Tag Archive - marriage

What Bothers Me Most About the Scout Debate

280px Boy Scouts of America corporate trademark

In the past forty-eight hours, my email inbox has been flooded with alarming warnings about the historic implications of the decision by Boy Scouts of America leaders to admit young men who openly claim to be homosexual. To be fair, I share the concern of many Americans that the sweeping change in public opinion is bringing forth swift and at times irrational decisions in this area. Still, I think the seemingly sudden shift in sentiment for all things related to gay rights has revealed a flaw in much of Christian thinking:

We shouldn’t be against gay rights because we are against homosexuals. We should question gay rights because we don’t believe homosexual tendencies or lifestyle define any person. Period.

When it comes to the Boy Scouts, just because a young man believes himself to “be gay” doesn’t mean parents, Scout leaders, or others should believe him to be so. He may have some tendency to be attracted to young men, or something in his past that drew him away from the heterosexual norm (and by norm – for the sake of this blog – I mean the lifestyle that over 98% of the population claims, according to a recent study.) According to Scripture, God’s plan for everyone is either to enjoy a single life or to marry someone of the opposite gender. So why do so many in the Church seem to be identifying people solely on this particular preference – as if we agree that they were born this way? Instead, why wouldn’t we treat homosexual tendencies as one variable of a person’s choices rather than his or her core identity? When we exclude someone from a congregation, or family, or Scout troop, because they claim to be “gay,” aren’t we acknowledging the lie that they are who they are and cannot change?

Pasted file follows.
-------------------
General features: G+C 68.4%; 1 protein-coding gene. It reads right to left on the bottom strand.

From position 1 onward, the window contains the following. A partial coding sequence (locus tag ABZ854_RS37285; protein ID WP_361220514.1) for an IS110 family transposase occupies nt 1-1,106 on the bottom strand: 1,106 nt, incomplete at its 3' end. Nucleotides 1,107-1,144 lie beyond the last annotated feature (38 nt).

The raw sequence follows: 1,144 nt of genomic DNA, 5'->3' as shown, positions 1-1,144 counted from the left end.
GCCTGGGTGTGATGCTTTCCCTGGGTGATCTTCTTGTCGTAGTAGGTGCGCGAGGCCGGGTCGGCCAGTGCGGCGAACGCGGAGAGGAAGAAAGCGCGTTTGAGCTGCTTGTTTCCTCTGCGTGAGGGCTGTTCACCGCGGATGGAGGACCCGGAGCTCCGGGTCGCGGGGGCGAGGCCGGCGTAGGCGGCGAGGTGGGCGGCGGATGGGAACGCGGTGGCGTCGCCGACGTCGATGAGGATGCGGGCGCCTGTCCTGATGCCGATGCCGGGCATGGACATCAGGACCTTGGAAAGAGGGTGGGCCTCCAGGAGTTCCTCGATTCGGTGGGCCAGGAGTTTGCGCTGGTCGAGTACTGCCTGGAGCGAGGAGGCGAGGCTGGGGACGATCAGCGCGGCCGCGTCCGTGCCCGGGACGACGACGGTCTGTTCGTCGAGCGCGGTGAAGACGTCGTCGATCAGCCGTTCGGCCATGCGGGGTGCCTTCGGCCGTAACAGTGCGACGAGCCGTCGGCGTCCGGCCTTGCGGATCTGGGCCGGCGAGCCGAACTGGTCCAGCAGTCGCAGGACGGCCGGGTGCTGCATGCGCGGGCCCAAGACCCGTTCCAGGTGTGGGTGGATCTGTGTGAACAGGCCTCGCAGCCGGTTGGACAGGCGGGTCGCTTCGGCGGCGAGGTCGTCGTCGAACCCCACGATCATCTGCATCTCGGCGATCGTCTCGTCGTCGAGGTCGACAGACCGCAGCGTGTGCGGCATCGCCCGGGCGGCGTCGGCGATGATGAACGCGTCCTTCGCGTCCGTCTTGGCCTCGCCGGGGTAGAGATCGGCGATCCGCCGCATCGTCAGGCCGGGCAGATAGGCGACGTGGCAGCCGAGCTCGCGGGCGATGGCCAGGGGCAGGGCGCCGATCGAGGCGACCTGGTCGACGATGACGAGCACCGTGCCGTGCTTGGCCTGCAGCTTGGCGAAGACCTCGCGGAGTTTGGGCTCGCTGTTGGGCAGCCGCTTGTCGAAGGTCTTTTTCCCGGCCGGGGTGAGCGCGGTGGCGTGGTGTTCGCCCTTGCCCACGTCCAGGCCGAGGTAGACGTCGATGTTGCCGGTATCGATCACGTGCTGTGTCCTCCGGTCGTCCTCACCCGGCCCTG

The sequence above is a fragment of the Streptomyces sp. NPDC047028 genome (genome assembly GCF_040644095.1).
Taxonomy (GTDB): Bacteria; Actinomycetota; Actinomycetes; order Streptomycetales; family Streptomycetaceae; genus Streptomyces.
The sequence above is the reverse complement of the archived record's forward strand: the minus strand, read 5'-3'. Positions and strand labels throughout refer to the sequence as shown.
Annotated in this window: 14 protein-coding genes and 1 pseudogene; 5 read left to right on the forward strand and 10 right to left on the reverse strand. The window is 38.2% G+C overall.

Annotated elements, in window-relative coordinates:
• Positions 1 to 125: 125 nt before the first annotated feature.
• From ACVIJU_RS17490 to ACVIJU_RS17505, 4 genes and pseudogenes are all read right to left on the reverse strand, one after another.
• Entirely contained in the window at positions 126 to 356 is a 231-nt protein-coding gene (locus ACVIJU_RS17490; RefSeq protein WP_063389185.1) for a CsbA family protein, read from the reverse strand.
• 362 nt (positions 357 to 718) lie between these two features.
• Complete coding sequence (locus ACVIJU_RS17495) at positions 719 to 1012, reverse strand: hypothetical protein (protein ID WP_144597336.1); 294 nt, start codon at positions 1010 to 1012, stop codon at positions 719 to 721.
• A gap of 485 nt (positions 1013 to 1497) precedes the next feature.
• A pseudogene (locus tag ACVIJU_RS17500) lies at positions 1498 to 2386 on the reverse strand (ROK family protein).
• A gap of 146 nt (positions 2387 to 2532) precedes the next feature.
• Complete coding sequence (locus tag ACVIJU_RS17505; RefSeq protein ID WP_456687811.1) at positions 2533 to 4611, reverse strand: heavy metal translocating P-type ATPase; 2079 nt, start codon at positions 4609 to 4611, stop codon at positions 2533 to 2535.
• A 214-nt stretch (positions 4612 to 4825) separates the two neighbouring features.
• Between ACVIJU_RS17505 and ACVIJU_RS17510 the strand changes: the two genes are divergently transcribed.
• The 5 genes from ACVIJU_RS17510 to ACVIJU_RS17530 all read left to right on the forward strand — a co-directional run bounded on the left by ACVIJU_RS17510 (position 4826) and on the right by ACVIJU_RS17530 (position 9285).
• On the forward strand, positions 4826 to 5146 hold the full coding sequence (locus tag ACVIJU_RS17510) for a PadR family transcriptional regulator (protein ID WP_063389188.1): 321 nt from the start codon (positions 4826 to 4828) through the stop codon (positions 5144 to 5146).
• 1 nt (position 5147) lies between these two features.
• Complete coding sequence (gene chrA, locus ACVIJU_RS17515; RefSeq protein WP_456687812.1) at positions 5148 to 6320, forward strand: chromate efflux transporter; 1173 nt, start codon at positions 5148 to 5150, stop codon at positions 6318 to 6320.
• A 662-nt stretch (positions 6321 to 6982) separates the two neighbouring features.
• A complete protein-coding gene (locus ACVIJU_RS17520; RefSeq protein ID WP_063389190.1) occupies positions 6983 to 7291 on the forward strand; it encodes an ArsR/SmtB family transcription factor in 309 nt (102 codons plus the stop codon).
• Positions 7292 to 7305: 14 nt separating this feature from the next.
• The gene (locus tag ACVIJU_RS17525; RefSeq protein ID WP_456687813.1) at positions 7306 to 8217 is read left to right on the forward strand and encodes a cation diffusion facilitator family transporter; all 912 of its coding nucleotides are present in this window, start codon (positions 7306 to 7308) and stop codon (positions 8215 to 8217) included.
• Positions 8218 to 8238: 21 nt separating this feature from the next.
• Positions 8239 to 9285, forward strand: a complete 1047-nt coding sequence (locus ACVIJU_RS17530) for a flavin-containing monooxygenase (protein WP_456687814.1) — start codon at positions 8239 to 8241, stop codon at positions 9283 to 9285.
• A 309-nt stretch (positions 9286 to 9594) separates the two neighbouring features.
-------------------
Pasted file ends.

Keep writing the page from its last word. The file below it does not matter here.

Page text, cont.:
With all of the publicity over the gay agenda in the past six months, I think a lot of people are missing the point: in at least a half century of attempting to do so, no one has offered any substantive evidence that anyone is born a homosexual. No one.

In fact, one recent headline grabber related to gay rights unintentionally makes my point about the myth of the homosexual identity. It came from the announcement of NBA player Jason Collins that he was gay. Ironically, he might have been more honest to say he had chosen the homosexual lifestyle, since he actually had been engaged to a woman as recently as four years ago. Of course, he instead argued that it was his heterosexual behavior that was the choice, and his homosexual behavior was his true identity. But lost in the story was what I would deem the most important part: that Jason Collins has a straight twin brother. If homosexuality was a genetic part of one’s nature, after all, wouldn’t one’s genetic twin have the exact same nature? This is exactly why homosexuality twin studies have been a consistent “best kept secret” among the homosexual population: they consistently disprove a genetic factor. (See Schacter, Daniel L., Gilbert, Daniel T., and Wegner, Daniel M. (2009) “Psychology”. Worth Publishers: 435.)

I believe that much of the current debate is the result of decades of mistakes in the American Church. Instead of facing the issue of homosexuality with healthy conversation and an honest look at the factors that may have led people into this lifestyle, many reacted with anger, rejection, and cruel jokes. It’s as though we – and not them – really believed that participation in such activity completely defined who they were, and left them beyond redemption.